How should we remember Queensland’s First World War history?

Private Victor Esguerra at the ANZAC Day pre-dawn service, ANZAC Square, Brisbane, QLD, 25 April 2014.
Private Victor Esguerra at the ANZAC Day pre-dawn service, ANZAC Square, Brisbane, QLD, 25 April 2014.

Planning a trip to Brisbane? This event at the State Library could be of interest.

How we remember: responding to 100 years since the First World War is a free, interactive forum that will encourage participants to rethink our understanding of Queensland’s First World War history.

Commencing with a welcome function and keynote address on the evening prior, the full day symposium on Wednesday 14 October will feature individual presentations and panel discussions from academics, writers, journalists, curators and musicians.

Guest presenters, such as Adjunct Associate Professor, author, and former Australian army officer James Brown and historian and author Dr Carolyn Holbrook, will each share their unique perspectives on memory, myth-making, the historical reality of the war, the notion of the sacred, and how these relate to Australia’s remembrance of the First World War.

State Librarian Janette Wright said that this centenary year of the Gallipoli landing was a timely moment to re-examine our nation’s understanding of remembrance and commemoration.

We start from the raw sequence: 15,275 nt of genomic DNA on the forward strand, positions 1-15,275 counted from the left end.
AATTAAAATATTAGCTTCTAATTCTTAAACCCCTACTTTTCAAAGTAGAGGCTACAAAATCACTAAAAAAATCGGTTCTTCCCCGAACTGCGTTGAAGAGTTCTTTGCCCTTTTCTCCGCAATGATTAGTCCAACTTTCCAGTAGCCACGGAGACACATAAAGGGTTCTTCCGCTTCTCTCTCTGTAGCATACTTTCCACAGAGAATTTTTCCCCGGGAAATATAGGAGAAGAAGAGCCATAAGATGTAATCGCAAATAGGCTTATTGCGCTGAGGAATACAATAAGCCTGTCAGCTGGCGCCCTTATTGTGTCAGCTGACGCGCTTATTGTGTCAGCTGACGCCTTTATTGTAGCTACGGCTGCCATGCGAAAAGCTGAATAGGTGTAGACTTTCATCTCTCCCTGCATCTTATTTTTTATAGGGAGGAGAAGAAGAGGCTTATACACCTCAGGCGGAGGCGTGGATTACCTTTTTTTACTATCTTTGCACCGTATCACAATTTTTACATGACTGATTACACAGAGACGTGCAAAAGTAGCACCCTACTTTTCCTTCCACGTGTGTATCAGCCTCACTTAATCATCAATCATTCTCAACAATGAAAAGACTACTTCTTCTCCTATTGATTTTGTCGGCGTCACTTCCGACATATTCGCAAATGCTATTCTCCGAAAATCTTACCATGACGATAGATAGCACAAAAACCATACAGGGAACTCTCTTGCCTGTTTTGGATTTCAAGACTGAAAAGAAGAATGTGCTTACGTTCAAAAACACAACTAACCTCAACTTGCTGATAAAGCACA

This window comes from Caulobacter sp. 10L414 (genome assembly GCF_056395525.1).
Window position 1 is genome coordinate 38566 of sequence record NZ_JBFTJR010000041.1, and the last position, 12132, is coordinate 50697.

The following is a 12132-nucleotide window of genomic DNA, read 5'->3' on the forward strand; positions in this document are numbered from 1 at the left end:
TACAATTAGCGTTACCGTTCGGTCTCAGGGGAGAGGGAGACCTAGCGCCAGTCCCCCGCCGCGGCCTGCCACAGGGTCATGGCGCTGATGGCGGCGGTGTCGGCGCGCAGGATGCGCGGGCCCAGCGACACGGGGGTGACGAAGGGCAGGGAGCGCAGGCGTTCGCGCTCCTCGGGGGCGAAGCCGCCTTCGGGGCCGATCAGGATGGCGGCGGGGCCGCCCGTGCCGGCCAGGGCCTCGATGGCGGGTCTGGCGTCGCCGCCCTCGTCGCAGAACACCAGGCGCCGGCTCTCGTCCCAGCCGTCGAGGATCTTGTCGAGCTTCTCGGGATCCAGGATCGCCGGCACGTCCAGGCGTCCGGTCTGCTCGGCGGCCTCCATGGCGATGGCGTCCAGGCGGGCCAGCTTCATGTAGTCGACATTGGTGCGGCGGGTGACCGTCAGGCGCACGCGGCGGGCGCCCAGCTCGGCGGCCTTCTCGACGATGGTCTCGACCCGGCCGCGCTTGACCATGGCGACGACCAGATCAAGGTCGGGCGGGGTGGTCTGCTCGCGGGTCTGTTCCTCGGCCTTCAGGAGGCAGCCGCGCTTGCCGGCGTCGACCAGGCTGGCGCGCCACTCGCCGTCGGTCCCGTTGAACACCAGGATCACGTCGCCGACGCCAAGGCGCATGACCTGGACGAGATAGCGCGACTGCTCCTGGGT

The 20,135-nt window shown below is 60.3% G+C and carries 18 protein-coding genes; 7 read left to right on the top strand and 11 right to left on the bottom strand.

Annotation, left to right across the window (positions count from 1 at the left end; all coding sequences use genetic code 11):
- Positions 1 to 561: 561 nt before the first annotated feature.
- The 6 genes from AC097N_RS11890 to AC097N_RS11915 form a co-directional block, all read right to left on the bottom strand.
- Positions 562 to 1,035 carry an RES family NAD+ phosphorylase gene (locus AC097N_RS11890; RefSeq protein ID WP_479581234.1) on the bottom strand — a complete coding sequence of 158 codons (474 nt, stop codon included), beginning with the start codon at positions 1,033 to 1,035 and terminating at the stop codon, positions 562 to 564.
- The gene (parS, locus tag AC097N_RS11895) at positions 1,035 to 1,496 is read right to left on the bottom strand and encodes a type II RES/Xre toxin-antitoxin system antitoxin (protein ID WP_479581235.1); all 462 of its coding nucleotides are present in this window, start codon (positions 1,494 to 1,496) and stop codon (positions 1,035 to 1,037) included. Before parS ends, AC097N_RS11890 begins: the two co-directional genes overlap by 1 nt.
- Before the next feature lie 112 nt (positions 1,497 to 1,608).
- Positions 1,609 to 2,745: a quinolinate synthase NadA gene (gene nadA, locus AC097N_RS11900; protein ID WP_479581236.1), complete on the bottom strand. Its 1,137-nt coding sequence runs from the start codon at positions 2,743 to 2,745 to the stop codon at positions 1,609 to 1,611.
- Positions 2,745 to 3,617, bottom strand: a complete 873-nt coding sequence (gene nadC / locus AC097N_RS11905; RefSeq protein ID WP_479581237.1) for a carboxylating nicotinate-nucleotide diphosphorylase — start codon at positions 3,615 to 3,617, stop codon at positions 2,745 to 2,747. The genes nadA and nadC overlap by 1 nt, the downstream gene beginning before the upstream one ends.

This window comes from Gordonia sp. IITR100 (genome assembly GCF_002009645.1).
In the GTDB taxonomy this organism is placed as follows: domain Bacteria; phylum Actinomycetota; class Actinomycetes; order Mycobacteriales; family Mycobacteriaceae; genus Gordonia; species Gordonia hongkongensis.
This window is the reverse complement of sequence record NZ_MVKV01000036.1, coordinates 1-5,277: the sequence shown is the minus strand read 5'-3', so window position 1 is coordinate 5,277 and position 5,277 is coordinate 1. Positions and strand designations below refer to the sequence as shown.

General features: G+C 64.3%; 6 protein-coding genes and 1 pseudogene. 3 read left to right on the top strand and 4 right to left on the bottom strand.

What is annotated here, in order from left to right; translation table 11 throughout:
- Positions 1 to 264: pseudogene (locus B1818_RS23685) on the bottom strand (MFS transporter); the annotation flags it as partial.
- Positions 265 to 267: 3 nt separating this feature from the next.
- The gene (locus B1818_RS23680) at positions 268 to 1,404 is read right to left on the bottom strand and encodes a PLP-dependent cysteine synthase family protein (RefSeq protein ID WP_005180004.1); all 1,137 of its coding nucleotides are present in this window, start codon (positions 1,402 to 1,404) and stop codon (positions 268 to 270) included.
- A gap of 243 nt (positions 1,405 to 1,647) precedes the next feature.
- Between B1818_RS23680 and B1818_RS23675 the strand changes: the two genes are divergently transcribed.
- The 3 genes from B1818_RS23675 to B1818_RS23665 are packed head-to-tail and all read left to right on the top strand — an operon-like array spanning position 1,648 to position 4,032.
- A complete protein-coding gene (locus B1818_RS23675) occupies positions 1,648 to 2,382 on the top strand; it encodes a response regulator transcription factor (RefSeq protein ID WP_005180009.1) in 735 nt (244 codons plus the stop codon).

“The Anzac legend has come to occupy an immense space in our national psyche, with the prolific re-telling of the story of Gallipoli as ‘the birth of a nation’,” Ms Wright said.

“Commemoration is seen by most Australians as a way to remember and honour the fallen, imbuing their memory with a sense of sacredness.”

How we remember will explore this narrative, as well as give voice to those who seek to highlight the populist nature of this history telling and advocate for a more historically accurate record. The symposium aims to share both sides of this contentious debate.”

For more information and to register for the free symposium, visit slq.qld.gov.au/whats-on. How we remember: responding to 100 years since the First World War is part of Q ANZAC 100: Memories for a New Generation, a five year legacy project led by State Library and proudly supported by the Queensland Government.

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